Rank or Title
Date of Birth
Date of Death
19 Oct 1915
War time / or Pre War occupation
Place of Birth
World War I Address
Place of Death
War Memorial Location
Soldier or Civilian
L-Cpl Charles Bryan Hobbs, 17138, 2nd Battalion Grenadier Guards, was killed in action in France on October 19th, 1915. He was aged 23 and had been in charge of a bomb-throwing section.
Tyneside-born L-Cpl Hobbs was the eldest son of Mrs Mary Robertson Hobbs and the late Mr Philip Hobbs. At the time of her eldest son's death Mrs Hobbs was living at 'Kentville,' 83 Conway Road, Luton.
Philip Hobbs had been a cement works manager at Newcastle upon Tyne and married vicar's daughter Mary, who was 23 years his junior, in 1887. They later moved to Philip's native Essex and later still to Somerset, where Philip died in April 1910, aged 72.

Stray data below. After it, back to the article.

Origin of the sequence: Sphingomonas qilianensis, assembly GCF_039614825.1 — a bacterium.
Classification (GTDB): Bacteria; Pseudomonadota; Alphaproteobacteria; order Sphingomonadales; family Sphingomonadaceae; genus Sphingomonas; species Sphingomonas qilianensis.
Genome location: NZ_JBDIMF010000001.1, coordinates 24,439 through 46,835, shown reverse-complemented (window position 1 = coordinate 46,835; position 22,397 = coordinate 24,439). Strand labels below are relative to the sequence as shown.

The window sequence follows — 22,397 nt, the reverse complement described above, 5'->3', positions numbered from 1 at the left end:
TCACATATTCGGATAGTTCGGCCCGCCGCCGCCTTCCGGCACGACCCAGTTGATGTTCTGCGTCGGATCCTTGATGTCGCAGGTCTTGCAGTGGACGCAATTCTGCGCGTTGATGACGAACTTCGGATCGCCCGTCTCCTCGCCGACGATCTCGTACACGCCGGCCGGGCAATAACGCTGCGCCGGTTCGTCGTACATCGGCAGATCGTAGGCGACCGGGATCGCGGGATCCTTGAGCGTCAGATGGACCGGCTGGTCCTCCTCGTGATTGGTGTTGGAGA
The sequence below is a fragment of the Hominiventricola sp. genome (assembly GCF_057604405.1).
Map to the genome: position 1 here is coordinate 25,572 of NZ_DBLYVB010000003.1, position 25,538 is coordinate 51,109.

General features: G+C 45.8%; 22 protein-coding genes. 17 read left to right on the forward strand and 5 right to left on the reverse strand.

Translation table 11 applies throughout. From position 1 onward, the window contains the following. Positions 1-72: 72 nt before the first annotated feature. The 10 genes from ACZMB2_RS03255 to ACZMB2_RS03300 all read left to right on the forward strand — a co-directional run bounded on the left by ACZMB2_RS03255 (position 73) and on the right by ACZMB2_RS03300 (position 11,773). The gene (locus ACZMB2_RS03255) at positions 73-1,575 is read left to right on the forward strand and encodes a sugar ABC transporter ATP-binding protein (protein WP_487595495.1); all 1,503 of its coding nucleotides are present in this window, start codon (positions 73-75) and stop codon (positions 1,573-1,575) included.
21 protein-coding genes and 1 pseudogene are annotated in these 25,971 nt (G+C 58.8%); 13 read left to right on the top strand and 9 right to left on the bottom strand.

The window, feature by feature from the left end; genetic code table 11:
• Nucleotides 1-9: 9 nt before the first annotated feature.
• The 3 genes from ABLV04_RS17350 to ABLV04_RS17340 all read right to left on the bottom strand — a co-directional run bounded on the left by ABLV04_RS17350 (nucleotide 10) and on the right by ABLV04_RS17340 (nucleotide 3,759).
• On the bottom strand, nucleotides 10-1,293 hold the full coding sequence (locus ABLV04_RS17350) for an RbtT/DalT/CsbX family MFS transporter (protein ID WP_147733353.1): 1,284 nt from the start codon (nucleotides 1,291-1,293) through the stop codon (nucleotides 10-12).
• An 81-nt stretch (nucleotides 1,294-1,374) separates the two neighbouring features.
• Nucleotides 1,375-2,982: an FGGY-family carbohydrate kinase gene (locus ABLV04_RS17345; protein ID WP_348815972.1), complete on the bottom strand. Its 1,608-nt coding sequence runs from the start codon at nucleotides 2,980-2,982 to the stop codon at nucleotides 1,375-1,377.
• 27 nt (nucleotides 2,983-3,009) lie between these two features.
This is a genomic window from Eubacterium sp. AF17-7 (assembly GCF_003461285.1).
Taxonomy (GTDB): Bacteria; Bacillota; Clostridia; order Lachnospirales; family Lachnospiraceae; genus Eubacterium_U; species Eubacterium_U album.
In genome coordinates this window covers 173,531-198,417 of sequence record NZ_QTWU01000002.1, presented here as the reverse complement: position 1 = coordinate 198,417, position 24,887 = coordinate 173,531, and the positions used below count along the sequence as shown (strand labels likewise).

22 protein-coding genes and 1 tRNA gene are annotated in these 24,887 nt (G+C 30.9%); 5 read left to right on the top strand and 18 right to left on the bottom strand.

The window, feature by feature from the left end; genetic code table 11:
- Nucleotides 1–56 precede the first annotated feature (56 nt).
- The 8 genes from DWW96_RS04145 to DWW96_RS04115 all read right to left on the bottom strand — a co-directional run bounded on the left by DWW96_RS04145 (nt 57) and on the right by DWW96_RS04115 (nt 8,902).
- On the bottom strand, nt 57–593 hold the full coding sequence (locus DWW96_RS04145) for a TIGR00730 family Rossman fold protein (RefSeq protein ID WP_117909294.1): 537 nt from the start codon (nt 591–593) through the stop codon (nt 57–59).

At the time of the 1911 Census Mary was living in Bristol, and Charles, described as of "private means," was visiting the Tantum family in Taunton. Charles seems have made trips to Canada and the United States in 1911 and 1912, but newspaper reports gave no indication of how his mother, at least, came to be living in Luton, a town with which the family had no apparent previous links. Charles, who was single, is included on the Luton Roll of Honour, however.
Mrs Hobbs had three other sons with the Colours. Lieut Gerald Hobbs had been invalided home; Capt F. B. Hobbs was serving in the Dardanelles; and Driver H. E. Hobbs was with the 16th Australian Army Service Corps, then in Egypt.